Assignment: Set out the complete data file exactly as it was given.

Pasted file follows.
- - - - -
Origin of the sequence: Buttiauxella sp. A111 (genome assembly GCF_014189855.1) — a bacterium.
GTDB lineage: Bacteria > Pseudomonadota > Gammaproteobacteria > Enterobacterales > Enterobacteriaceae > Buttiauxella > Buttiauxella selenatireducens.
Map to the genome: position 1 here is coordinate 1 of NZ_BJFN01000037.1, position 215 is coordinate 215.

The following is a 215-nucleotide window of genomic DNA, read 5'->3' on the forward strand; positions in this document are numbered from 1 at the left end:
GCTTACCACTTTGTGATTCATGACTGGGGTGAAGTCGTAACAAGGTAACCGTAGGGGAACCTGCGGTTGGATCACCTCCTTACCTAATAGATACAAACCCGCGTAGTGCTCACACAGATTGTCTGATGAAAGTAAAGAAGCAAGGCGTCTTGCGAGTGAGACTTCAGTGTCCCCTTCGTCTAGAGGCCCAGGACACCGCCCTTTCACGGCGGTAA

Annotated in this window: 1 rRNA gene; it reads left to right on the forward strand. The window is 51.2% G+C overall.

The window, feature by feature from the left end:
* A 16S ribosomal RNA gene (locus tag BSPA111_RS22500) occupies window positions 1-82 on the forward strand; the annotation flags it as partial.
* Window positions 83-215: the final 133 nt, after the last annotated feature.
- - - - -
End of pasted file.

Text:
Origin of the sequence: Buttiauxella sp. A111 (genome assembly GCF_014189855.1) — a bacterium.
GTDB lineage: Bacteria > Pseudomonadota > Gammaproteobacteria > Enterobacterales > Enterobacteriaceae > Buttiauxella > Buttiauxella selenatireducens.
Map to the genome: position 1 here is coordinate 1 of NZ_BJFN01000037.1, position 215 is coordinate 215.

The following is a 215-nucleotide window of genomic DNA, read 5'->3' on the forward strand; positions in this document are numbered from 1 at the left end:
GCTTACCACTTTGTGATTCATGACTGGGGTGAAGTCGTAACAAGGTAACCGTAGGGGAACCTGCGGTTGGATCACCTCCTTACCTAATAGATACAAACCCGCGTAGTGCTCACACAGATTGTCTGATGAAAGTAAAGAAGCAAGGCGTCTTGCGAGTGAGACTTCAGTGTCCCCTTCGTCTAGAGGCCCAGGACACCGCCCTTTCACGGCGGTAA

Annotated in this window: 1 rRNA gene; it reads left to right on the forward strand. The window is 51.2% G+C overall.

The window, feature by feature from the left end:
* A 16S ribosomal RNA gene (locus tag BSPA111_RS22500) occupies window positions 1-82 on the forward strand; the annotation flags it as partial.
* Window positions 83-215: the final 133 nt, after the last annotated feature.